Monday, May 12, 2008


I've read quite a few stories revealing the horror of America's prison system (and our detention centers for immigrants). The legal immigrant -- detained on a charge of buying stolen jewelry a decade ago -- who can't get a test to see if her cancer has come back. The nine-year old Canadian child begging the Canadian Prime Minister to intervene and get him and his family out of detention while their asylum claim is being processed. Reports of officially sanctioned rape. Flagrant abuse. Innocent men tortured in extra-legal black sites, then, when we concluded that "oops, he is innocent", dumped blindfolded on a hillside in a random country (it turned out to be Albania). I could go on -- and that doesn't even go into broken process by which we decide who goes to jail in the first place.

These stories, read in themselves, do not distinguish themselves from a typical autocratic thugocracy. Maybe not the worst of these regimes -- there are no reports of mass killing, for example. But certainly well within the bounds of the average brutal dictatorship.

But I read them, and for some reason, I have faith. I have faith that they're aberrations. I have faith that the system as a whole "really isn't like that." That these are exceptions. That we are not what these stories deeply imply that we are.

Why do I believe that? It's a belief that really has no grounding. There are certainly a great many people who are quite outspoken that my faith is wrong -- that the prison-industrial complex really is "that bad", all the way down, and consequently our justice system is essentially a reproduction of cruelty, degradation, and inhumanity that we -- as citizens in a democratic polity (and one that has taken "tough on crime" to be an article of faith) -- are all complicit in. And ultimately, there is very little argument in favor of my faith. The fact that these stories are printed, to (sometimes) public outrage? Please. Scandal is a fickle thing, as Mark Kelman once wrote. Abuse of certain people may be a scandal -- but the abuse of others is routinely ignored, which is not considered to be a scandal, nor is the fact that even the original scandal will quickly be forgotten even as the abuse continues considered to be a scandal. The fact that occasionally prison abuse burbles to the surface is no proof that it is exceptional.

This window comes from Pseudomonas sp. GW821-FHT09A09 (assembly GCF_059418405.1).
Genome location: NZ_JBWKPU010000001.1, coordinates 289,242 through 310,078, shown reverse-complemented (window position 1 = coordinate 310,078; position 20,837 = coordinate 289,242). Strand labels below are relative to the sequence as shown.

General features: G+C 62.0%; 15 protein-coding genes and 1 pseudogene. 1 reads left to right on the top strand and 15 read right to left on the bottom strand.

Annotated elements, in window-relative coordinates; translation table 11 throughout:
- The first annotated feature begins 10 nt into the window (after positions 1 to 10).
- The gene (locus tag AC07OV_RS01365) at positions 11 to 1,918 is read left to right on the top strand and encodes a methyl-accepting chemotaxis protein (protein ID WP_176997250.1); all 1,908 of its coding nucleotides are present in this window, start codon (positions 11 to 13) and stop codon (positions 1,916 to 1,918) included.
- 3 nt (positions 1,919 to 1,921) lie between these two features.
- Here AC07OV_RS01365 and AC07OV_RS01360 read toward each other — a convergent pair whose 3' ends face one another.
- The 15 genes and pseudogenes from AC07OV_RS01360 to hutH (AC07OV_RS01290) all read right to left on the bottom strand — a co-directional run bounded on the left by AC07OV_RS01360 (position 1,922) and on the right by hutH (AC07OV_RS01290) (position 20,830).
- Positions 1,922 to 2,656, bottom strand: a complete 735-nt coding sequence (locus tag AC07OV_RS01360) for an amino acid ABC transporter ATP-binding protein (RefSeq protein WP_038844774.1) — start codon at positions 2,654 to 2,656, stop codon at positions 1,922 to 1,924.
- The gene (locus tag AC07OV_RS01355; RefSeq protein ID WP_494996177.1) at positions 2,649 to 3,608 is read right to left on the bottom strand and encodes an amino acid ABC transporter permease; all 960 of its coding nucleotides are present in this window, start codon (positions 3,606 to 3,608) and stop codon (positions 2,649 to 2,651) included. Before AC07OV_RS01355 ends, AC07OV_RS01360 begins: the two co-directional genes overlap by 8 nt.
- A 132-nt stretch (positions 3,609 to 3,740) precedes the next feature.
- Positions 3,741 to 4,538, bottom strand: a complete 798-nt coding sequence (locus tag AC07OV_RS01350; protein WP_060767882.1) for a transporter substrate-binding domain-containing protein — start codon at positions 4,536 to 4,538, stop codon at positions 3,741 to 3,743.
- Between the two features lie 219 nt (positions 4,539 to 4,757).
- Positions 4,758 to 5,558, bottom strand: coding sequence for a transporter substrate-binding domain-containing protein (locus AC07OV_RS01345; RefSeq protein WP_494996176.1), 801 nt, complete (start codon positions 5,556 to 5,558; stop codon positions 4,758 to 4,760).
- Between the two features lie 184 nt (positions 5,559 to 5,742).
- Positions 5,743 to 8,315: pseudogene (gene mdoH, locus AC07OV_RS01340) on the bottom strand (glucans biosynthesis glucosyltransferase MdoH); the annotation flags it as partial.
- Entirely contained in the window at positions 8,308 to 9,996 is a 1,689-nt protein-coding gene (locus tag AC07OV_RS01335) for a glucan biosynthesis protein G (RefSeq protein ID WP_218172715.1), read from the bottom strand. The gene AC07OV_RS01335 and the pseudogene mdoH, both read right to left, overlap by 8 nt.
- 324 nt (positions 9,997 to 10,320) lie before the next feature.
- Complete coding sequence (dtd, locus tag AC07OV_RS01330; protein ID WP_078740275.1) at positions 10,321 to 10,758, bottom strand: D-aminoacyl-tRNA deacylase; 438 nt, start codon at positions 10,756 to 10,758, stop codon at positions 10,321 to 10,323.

Admittedly, the fact that there are reports of prison abuse does not mean that the problem is epidemic. I'm just in no position to know either way. That I believe that we are not ultimately an abusive state is ultimately an article of faith. But the more I read, the more I'm terrified that my faith might be wrong.

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